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Magazine Issues » December 2021

Infrastructure roundtable: How Covid could benefit infra

Funds Europe – What are some of the most interesting investment opportunities linked to the needs that you’ve mentioned already, and what is it that makes them so appealing?

Chladek – We’ve touched on connectivity and digital services. Infracapital has been an early-stage investor in several fibre businesses across Europe. Typically, we are identifying the opportunities where there is a need for private infrastructure investment to fund the fibre rollout. In some European countries the fibre rollout has been more advanced through accelerated programmes and the high fibre penetration has led to limited new opportunity. We have established platform businesses in the UK, Germany and Poland where we identified that there was a requirement for significant investment in the fibre rollout in rural areas.

Typically, to make the investment economically viable, rollout programmes receive government support to enable such private investment. This support can be through either direct contributions towards capital expenditure or sometimes voucher schemes, where the general public or companies are given vouchers by the government to subsidise the cost of their fibre installation.

With the impact of Covid, the lockdowns and the move to flexible working, this investment has been even more critical in those communities and demand has been significantly higher. This really is developing much-needed new infrastructure to provide essentially connectivity to these communities.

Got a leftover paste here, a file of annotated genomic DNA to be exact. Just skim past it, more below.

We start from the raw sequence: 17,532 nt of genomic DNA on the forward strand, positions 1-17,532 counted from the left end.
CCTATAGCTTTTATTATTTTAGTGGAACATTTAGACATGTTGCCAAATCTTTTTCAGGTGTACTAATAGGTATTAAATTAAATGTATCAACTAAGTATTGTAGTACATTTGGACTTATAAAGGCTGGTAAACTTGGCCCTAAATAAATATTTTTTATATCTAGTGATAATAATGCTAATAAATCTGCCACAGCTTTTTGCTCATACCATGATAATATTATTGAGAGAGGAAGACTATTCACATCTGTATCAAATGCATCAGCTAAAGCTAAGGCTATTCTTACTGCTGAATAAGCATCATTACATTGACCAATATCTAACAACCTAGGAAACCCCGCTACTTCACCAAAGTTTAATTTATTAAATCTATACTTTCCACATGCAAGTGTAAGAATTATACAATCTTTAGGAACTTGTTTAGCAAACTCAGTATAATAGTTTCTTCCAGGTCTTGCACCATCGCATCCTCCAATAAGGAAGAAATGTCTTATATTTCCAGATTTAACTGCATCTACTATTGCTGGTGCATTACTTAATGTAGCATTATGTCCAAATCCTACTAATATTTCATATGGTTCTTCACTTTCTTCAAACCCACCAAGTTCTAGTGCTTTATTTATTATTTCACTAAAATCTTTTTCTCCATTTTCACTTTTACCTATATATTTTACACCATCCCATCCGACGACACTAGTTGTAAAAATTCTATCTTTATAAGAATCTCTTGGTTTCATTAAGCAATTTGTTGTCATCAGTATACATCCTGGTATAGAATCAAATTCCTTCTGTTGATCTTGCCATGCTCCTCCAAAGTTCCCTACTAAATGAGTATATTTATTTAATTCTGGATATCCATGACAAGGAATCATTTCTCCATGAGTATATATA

Lyse – Anything that touches renewable energy, whether it’s wind, solar or others, is very much in fashion. We have also seen projects among some of our clients around other energy sources. For example, in the shipping industry, there appears to be a shift towards alternative fuel types such as methanol or green methanol, produced off biomass.

Everybody wants to go green and all that has been accelerated by the pandemic, where people have become a bit more conscious of these issues. We’re just out of the COP26 in Glasgow. Some saw that as a failure, others as an okay-ish deal. Regardless, the clients that we have – fund managers and asset owners – want to have the green certifications or good ESG scores, because that’s what their investors want to have. We see more capital being allocated to these low-carbon or decarbonised investment strategies.

Tsoneva – One thing on my mind is renewables: I think there is a lot more coming in offshore wind. What I particularly like in the UK is the ‘contract for differences’ mechanism – of course, everyone has their own view whether you get the right return, but what we’ve seen on the offshore wind side is quite spectacular in terms of its early adoption, as well as the pots of money that are available for new technologies, like floating windfarms, for instance. So, I’d emphasise that there are still interesting opportunities in the renewable sector.